Not detailing the better expected investment returns in a new product

When an adviser recommends replacing an existing investment product with a new one, the new investment product must be expected to generate a superior return, at least in the longer term. If not, then there is no good reason to make the switch.

Despite that, one of the most common mistakes we see is where an adviser recommends a new investment product but does not address whether and how the new product is expected to perform better than the one it is replacing. The SOA must address this issue. If it does not, it will not meet the requirements of ASIC RG 175.

If an adviser is a particular fan of a particular type of investment – for example, passively-managed index funds as against more actively-managed equity funds – then it pays to develop a simple yet comprehensive way to describe the specific advantages of that type of investment. This description can then be used to introduce the product comparison in each SOA in which it is relevant. Something like the following can be useful:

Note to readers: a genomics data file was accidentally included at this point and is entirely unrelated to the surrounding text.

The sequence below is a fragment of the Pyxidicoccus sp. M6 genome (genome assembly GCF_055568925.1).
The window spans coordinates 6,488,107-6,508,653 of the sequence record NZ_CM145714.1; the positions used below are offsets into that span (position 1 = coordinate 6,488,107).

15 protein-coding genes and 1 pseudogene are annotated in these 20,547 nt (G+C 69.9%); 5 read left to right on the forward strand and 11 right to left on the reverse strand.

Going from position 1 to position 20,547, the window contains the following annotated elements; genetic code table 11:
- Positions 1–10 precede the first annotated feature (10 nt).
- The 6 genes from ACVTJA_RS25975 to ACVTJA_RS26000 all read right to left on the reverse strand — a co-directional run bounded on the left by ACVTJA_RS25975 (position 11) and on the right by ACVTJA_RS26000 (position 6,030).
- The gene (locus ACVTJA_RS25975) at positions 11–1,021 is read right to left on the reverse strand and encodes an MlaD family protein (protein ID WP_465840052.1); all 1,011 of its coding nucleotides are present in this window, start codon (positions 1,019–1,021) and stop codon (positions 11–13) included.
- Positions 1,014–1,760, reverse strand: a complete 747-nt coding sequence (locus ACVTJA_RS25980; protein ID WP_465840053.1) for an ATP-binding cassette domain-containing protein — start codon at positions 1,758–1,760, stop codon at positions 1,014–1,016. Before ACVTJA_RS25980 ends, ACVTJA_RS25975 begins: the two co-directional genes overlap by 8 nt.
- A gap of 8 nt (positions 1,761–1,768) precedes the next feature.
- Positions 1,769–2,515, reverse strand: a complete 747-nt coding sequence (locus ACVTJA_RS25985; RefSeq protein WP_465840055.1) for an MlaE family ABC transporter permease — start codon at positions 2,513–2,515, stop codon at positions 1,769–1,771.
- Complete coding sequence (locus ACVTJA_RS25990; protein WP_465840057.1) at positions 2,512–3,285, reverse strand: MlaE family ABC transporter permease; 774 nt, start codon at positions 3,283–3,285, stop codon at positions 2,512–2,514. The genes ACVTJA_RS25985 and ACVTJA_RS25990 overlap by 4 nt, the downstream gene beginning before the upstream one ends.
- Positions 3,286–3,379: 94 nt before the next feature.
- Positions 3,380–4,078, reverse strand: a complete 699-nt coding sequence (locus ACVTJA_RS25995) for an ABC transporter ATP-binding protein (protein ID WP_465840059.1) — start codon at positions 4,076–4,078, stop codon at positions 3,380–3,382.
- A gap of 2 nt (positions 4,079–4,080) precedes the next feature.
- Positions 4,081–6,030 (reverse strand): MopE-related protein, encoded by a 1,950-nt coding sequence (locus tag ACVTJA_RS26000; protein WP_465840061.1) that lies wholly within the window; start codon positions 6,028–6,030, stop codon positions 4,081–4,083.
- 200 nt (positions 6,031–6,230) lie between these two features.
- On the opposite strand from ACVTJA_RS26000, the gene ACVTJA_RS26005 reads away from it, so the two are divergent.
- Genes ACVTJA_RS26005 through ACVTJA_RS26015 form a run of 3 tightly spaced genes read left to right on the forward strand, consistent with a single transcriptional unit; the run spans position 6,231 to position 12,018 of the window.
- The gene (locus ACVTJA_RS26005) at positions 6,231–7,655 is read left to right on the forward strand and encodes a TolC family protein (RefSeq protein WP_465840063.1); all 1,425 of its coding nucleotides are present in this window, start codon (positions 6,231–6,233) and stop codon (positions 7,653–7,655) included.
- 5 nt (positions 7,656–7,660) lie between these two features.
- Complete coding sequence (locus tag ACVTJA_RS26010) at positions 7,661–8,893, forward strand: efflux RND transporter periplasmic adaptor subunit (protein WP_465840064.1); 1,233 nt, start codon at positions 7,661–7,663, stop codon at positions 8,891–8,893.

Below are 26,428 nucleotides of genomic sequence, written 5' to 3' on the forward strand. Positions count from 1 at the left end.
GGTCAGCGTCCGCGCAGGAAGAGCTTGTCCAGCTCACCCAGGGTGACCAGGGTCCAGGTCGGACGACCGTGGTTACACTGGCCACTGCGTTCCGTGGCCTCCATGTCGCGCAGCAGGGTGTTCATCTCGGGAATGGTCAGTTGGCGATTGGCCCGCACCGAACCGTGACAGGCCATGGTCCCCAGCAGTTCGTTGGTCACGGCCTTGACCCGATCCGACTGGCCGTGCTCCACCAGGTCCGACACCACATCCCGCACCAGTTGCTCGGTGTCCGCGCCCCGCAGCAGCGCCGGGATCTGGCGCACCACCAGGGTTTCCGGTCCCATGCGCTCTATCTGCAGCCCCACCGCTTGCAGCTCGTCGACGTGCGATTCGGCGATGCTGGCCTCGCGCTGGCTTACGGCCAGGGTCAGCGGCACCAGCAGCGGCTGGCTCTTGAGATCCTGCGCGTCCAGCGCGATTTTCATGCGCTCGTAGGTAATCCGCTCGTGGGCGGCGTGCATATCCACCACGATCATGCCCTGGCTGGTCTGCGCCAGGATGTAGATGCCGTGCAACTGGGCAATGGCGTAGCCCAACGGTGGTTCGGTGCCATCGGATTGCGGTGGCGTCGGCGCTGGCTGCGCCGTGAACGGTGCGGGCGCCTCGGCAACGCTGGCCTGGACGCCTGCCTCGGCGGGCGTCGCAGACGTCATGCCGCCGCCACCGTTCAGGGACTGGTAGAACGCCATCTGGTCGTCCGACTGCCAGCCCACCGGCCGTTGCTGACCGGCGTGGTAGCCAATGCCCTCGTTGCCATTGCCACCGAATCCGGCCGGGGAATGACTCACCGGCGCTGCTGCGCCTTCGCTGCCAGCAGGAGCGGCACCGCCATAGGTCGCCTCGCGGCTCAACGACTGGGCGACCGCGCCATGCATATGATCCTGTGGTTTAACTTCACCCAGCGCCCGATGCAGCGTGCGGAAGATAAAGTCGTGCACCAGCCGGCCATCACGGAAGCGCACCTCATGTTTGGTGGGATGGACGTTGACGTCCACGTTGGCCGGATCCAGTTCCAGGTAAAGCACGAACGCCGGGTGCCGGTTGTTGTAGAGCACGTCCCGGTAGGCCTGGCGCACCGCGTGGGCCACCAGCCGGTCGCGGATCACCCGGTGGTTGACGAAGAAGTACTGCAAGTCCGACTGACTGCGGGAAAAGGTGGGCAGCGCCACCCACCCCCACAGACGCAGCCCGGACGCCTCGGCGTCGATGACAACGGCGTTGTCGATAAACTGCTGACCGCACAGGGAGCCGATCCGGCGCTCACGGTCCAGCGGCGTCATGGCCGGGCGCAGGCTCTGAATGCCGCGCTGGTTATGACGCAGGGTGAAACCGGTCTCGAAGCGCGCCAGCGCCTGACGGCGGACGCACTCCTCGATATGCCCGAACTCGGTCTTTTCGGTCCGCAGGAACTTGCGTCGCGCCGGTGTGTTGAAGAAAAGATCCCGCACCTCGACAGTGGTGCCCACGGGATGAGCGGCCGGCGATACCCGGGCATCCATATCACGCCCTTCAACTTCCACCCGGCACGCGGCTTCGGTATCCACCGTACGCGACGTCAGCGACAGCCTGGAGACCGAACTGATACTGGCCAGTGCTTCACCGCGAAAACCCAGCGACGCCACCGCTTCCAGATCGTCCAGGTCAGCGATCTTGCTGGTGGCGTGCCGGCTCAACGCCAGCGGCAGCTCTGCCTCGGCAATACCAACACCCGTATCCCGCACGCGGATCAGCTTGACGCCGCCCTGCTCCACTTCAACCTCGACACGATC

Index funds are known as a ‘passive’ form of equity investment. The nature of index funds means that they are automatically highly diversified. The passive nature of the investment means that less of the investment is lost in management fees. The passive management also leads to lower transaction costs, including taxation.

Remember, though, that this is a just a starting point. The rules on switching mean that you need to go on from here and compare the specific features of the existing product with the specific features of the new product being recommended. You must also detail any costs or lost benefits that are incurred due to the switch. This is most easily done in a table form.

The Dover Group